Food items: Capon, Chicken, Duck, Goose, Grouse, Guinea Hen, Partridge, Pheasant, Pigeon, Poussin/Cornish Hen, Quail, Turkey, other items
Recommended gas mixtures
Dependent upon customer preferences, in some cases high levels of oxygen are used.
The gases and mixtures listed above are for general guidance. To identify the optimum gas for your product and process, we recommend you undertake a product trial, with the help of an Air Products MAP gas specialist. If you would like a specialist to contact you to discuss this more click here.
Legal maximum*: 8° C
Recommended: -1° C to + 2° C
In air: 4-7 days
In MAP: 10-21 days
Principle spoilage organisms and mechanics
Pseudomonas species (in air), Brochothrix species, Lactic acid bacteria, Enterobacteriaceae, yeasts and moulds.
Food poisoning hazards include
Clostridium species, Salmonella species, Staphylococcus aureus, Listeria monocytogenes, Campylobacter species, E.coli and E.coli 0157.
Typical MAP machines
• TFFS – Thermoform-fill-seal
• PTLF – Preformed tray and lidding film
• VC – Vacuum chamber
• ST – Snorkel-type
Typical types of package
Retail: Tray and lidding film
Bulk and primal: Bag-in-box, Master pack
Examples of typical MAP materials
For chilled raw poultry and game the principal spoilage mechanism is microbial growth, particularly growth of Pseudomonas species and Achromobacter species. These aerobic spoilage bacteria are very effectively inhibited by inclusion of CO2 in MAP.
Levels of CO2 in excess of 20% are required to significantly extend the shelf-life of raw poultry and game birds. For retail MA packs of raw poultry and game, the proportion of CO2 in the gas mixture should not be higher than 35% since pack collapse and excessive drip may be induced. Pack collapse is not a problem for bulk MA master packs and hence 100% CO2 is recommended.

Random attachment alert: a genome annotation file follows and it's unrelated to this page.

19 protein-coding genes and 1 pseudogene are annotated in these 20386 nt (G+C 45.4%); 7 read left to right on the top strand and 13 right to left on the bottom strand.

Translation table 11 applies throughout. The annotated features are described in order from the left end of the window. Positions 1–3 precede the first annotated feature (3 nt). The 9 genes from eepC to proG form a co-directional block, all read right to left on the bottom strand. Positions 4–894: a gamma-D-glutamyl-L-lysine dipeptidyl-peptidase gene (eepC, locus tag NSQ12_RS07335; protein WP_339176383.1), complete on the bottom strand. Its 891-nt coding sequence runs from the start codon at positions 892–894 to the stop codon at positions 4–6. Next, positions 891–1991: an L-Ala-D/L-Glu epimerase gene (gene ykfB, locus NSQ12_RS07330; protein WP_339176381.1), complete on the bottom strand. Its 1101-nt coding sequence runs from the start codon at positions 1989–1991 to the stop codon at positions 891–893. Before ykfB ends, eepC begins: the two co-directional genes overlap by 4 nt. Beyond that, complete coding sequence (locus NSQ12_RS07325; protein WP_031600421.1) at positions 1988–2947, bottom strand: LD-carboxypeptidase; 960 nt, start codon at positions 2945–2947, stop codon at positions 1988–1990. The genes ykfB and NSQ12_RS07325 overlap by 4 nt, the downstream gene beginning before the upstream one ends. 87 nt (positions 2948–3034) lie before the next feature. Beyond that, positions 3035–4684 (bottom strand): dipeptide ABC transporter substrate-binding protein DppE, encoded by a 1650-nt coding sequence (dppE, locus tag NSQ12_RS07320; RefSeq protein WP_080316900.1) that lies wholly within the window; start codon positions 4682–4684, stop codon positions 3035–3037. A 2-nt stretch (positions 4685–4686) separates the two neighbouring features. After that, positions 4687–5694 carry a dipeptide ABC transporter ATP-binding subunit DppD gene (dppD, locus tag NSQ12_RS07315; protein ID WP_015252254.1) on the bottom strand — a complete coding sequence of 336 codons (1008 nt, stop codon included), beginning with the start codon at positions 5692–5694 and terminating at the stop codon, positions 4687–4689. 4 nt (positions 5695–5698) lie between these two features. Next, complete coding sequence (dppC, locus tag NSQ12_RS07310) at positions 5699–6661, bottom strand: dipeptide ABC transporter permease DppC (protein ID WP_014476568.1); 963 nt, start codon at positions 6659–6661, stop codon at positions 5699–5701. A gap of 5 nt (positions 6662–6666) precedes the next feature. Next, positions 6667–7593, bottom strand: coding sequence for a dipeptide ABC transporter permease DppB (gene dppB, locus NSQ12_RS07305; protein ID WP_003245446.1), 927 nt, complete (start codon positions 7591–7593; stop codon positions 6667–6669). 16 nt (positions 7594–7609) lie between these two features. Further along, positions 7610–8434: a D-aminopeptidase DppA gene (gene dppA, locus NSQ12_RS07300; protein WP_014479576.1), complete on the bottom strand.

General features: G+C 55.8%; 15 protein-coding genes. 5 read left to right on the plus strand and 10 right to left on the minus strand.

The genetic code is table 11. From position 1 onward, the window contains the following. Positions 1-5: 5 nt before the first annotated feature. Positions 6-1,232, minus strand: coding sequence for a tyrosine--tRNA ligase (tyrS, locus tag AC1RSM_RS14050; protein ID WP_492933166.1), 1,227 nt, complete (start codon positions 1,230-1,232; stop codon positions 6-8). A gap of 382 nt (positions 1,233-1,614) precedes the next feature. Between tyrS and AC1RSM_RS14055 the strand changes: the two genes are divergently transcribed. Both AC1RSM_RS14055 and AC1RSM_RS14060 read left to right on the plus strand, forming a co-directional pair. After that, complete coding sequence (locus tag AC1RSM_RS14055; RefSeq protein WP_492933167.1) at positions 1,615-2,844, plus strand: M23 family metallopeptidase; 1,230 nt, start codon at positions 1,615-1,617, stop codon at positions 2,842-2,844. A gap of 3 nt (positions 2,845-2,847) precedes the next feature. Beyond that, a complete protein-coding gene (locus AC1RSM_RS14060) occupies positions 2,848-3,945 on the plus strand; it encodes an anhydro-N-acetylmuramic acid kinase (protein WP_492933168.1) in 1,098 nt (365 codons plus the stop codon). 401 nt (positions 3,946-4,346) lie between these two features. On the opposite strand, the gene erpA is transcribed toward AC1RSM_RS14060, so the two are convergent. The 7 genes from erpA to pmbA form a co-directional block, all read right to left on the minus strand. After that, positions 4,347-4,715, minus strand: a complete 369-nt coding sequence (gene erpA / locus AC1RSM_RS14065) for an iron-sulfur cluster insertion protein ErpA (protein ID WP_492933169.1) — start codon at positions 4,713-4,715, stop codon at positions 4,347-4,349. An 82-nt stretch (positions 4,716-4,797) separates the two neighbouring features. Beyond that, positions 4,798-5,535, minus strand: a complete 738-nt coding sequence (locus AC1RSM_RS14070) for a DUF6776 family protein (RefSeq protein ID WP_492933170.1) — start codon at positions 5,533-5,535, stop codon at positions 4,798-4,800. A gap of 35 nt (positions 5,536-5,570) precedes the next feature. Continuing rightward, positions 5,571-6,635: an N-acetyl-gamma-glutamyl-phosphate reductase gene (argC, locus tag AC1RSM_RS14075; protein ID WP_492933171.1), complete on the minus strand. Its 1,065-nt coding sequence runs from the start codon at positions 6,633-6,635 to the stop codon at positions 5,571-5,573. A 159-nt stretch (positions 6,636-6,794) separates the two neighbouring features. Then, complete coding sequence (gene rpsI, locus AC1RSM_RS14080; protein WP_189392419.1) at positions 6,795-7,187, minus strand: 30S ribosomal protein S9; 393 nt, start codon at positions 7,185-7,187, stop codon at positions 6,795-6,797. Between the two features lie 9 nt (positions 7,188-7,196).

In retail MA packs, a mixture of 30% CO2, 70% N2 is often recommended. The achievable shelf-life of MA packed raw poultry and game will depend on the species, fat content, initial microbial load, gas mixture, and temperature of storage. Possible food poisoning risks can be minimised by maintenance of recommended chilled temperatures, good hygiene and handling practices throughout and adequate cooking prior to consumption.
* The Food Safety (Temperature Control) regulations 1995 states that the maximum Storage temperature for chilled perishable foods is 8°C. There will be flexibility to vary this when scientifically justified. For legal temperature storage requirements, please contact the Campden and Chorleywood Food Research Association.